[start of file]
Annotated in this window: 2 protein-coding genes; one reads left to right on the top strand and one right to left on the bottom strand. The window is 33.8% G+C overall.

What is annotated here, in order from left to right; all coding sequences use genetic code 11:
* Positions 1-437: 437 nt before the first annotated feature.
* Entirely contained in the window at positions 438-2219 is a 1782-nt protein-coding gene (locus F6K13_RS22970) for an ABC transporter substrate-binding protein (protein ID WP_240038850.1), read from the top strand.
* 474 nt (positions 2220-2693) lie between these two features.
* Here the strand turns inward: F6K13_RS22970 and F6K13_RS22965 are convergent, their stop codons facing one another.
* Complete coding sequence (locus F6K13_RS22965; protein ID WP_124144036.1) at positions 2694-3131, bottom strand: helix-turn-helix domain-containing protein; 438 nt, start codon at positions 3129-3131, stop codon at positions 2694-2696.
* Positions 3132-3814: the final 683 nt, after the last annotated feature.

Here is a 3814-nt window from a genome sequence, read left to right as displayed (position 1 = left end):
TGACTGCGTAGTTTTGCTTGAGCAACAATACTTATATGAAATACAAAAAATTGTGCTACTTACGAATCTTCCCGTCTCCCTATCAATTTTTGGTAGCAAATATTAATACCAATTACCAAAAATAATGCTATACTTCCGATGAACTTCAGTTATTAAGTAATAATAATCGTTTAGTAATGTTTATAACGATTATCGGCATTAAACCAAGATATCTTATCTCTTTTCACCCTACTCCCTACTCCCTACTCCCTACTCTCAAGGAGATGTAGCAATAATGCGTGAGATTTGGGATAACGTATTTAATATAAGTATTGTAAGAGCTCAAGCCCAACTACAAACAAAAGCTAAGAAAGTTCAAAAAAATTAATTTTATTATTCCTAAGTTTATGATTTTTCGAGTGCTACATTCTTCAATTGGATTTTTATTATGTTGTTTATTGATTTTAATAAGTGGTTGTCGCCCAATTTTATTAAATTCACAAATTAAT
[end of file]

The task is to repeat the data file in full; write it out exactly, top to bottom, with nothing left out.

Annotated in this window: 2 protein-coding genes; one reads left to right on the top strand and one right to left on the bottom strand. The window is 33.8% G+C overall.

What is annotated here, in order from left to right; all coding sequences use genetic code 11:
* Positions 1-437: 437 nt before the first annotated feature.
* Entirely contained in the window at positions 438-2219 is a 1782-nt protein-coding gene (locus F6K13_RS22970) for an ABC transporter substrate-binding protein (protein ID WP_240038850.1), read from the top strand.
* 474 nt (positions 2220-2693) lie between these two features.
* Here the strand turns inward: F6K13_RS22970 and F6K13_RS22965 are convergent, their stop codons facing one another.
* Complete coding sequence (locus F6K13_RS22965; protein ID WP_124144036.1) at positions 2694-3131, bottom strand: helix-turn-helix domain-containing protein; 438 nt, start codon at positions 3129-3131, stop codon at positions 2694-2696.
* Positions 3132-3814: the final 683 nt, after the last annotated feature.

Here is a 3814-nt window from a genome sequence, read left to right as displayed (position 1 = left end):
TGACTGCGTAGTTTTGCTTGAGCAACAATACTTATATGAAATACAAAAAATTGTGCTACTTACGAATCTTCCCGTCTCCCTATCAATTTTTGGTAGCAAATATTAATACCAATTACCAAAAATAATGCTATACTTCCGATGAACTTCAGTTATTAAGTAATAATAATCGTTTAGTAATGTTTATAACGATTATCGGCATTAAACCAAGATATCTTATCTCTTTTCACCCTACTCCCTACTCCCTACTCCCTACTCTCAAGGAGATGTAGCAATAATGCGTGAGATTTGGGATAACGTATTTAATATAAGTATTGTAAGAGCTCAAGCCCAACTACAAACAAAAGCTAAGAAAGTTCAAAAAAATTAATTTTATTATTCCTAAGTTTATGATTTTTCGAGTGCTACATTCTTCAATTGGATTTTTATTATGTTGTTTATTGATTTTAATAAGTGGTTGTCGCCCAATTTTATTAAATTCACAAATTAAT